There are two slightly different versions of the federal poverty measure: poverty thresholds and poverty guidelines.
The poverty thresholds are the original version of the federal poverty measure. They are updated each year by the Census Bureau. The thresholds are used mainly for statistical purposes — for instance, preparing estimates of the number of Americans in poverty each year. (In other words, all official poverty population figures are calculated using the poverty thresholds, not the guidelines.) Poverty thresholds since 1973 (and for selected earlier years) and weighted average poverty thresholds since 1959 are available on the Census Bureau’s Web site. For an example of how the Census Bureau applies the thresholds to a family’s income to determine its poverty status, see “How the Census Bureau Measures Poverty” on the Census Bureau’s web site.
The poverty guidelines are the other version of the federal poverty measure. They are issued each year in the Federal Register by the Department of Health and Human Services (HHS). The guidelines are a simplification of the poverty thresholds for use for administrative purposes — for instance, determining financial eligibility for certain federal programs.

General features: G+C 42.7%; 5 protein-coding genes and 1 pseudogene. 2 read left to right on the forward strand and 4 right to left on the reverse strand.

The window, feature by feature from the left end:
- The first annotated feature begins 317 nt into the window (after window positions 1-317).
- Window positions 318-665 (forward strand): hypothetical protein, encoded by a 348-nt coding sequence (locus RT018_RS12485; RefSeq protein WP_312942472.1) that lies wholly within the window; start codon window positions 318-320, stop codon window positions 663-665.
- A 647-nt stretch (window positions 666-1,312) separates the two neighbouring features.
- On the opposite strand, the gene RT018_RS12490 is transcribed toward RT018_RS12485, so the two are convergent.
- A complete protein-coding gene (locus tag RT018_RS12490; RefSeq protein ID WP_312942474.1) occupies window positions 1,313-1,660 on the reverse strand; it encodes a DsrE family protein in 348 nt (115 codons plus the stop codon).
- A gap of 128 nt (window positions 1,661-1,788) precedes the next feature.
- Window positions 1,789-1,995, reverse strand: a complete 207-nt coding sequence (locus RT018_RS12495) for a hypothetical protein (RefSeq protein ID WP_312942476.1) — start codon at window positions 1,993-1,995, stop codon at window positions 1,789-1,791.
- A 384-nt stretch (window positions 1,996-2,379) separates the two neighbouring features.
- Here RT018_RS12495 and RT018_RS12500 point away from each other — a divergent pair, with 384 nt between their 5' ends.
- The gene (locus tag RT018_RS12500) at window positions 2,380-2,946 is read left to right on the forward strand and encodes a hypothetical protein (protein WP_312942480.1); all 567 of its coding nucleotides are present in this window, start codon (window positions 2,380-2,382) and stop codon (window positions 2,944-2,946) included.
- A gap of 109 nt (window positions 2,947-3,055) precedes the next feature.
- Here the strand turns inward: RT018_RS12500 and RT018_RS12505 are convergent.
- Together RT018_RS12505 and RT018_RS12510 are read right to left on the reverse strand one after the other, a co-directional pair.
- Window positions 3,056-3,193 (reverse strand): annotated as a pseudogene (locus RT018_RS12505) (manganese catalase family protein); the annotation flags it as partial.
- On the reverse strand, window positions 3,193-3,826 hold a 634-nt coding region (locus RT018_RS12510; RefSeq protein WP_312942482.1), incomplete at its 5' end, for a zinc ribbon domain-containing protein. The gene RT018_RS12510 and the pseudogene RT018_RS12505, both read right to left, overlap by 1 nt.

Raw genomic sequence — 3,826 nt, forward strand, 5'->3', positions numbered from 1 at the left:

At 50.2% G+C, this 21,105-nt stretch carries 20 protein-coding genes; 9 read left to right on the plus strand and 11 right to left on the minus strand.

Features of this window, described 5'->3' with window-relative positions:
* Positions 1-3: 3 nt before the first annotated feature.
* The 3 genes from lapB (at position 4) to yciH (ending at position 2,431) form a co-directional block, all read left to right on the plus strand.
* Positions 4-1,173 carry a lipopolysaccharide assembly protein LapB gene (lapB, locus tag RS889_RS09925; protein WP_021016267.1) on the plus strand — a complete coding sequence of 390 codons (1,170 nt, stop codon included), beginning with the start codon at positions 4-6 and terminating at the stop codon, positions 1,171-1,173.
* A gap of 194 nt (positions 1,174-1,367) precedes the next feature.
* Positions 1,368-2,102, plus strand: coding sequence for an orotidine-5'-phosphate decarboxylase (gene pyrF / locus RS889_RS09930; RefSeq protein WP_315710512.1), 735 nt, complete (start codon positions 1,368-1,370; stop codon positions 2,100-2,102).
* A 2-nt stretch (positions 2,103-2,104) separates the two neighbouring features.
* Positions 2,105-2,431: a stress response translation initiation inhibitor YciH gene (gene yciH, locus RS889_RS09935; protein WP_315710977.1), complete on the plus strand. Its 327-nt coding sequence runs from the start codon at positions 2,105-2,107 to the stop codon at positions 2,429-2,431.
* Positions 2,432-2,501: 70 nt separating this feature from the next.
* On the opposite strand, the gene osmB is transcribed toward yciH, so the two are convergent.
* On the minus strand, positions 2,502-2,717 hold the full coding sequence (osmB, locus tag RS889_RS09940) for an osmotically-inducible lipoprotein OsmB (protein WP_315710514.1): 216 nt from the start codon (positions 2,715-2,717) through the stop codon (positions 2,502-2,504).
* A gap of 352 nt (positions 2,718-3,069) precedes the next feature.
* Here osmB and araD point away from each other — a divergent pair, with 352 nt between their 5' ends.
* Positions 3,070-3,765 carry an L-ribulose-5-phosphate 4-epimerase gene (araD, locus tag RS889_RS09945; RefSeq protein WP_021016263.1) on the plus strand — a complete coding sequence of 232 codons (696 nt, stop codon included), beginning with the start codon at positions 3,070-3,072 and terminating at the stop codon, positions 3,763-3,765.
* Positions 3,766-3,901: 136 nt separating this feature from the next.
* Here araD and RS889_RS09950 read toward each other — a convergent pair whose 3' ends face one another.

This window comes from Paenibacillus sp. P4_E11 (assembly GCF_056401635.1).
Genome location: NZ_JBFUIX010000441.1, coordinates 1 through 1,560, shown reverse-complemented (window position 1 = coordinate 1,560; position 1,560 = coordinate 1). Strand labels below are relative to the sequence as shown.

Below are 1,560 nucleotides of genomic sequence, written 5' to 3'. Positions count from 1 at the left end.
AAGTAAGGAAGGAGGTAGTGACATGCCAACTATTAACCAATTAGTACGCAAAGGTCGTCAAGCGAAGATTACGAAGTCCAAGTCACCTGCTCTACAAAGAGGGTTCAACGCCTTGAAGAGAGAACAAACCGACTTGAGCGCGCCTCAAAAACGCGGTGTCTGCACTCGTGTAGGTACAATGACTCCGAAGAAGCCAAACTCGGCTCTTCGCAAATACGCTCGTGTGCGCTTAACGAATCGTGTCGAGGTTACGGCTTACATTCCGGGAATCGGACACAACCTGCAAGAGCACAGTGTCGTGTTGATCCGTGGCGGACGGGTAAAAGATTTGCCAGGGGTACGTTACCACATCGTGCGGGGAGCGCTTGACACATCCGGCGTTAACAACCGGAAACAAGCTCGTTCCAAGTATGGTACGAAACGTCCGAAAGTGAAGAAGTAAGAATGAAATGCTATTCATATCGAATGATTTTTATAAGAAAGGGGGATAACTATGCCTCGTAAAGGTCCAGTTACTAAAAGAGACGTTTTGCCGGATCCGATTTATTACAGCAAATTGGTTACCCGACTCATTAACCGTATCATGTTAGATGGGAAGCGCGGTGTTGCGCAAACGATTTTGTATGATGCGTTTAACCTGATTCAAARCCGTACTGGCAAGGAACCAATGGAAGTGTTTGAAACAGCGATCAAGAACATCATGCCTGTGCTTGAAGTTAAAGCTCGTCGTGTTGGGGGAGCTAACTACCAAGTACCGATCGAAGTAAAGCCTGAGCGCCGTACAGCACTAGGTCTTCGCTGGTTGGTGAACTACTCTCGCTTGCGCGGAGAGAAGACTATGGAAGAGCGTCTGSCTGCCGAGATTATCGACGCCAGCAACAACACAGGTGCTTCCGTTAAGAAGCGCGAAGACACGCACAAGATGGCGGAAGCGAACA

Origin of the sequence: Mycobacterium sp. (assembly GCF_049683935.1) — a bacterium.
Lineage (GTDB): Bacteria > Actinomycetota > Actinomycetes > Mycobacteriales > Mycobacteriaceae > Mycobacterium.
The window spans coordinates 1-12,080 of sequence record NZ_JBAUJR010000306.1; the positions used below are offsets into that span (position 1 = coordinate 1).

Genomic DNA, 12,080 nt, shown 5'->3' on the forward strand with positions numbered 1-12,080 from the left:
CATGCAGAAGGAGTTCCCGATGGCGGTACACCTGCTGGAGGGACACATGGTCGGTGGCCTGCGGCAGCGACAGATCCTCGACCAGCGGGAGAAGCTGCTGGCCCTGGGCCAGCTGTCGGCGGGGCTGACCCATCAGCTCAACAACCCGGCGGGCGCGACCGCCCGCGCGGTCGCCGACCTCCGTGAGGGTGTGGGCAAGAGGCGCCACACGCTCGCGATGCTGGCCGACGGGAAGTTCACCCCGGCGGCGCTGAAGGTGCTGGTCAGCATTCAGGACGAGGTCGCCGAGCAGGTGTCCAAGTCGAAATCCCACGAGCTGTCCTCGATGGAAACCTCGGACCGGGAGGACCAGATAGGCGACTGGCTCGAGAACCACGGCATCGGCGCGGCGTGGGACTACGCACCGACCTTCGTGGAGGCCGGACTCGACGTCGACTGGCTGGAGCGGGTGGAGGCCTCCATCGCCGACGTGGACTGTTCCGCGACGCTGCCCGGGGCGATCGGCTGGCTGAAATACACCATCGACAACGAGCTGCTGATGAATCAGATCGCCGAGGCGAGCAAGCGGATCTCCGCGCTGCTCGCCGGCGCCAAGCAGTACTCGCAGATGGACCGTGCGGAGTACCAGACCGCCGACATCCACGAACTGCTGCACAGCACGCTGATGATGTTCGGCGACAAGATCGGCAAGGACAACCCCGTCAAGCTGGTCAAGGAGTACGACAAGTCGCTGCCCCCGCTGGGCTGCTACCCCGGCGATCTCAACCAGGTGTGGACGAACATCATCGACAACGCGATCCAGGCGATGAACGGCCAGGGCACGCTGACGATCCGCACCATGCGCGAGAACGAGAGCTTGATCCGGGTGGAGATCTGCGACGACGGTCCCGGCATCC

The poverty guidelines are sometimes loosely referred to as the “federal poverty level” (FPL), but that phrase is ambiguous and should be avoided, especially in situations (e.g., legislative or administrative) where precision is important. The January 2018 poverty guidelines are calculated by taking the 2016 Census Bureau’s poverty thresholds and adjusting them for price changes between 2016 and 2017 using the Consumer Price Index (CPI-U). The poverty thresholds used by the Census Bureau for statistical purposes are complex and are not composed of standardized increments between family sizes. Since many program officials prefer to use guidelines with uniform increments across family sizes, the poverty guidelines include rounding and standardizing adjustments in the formula.
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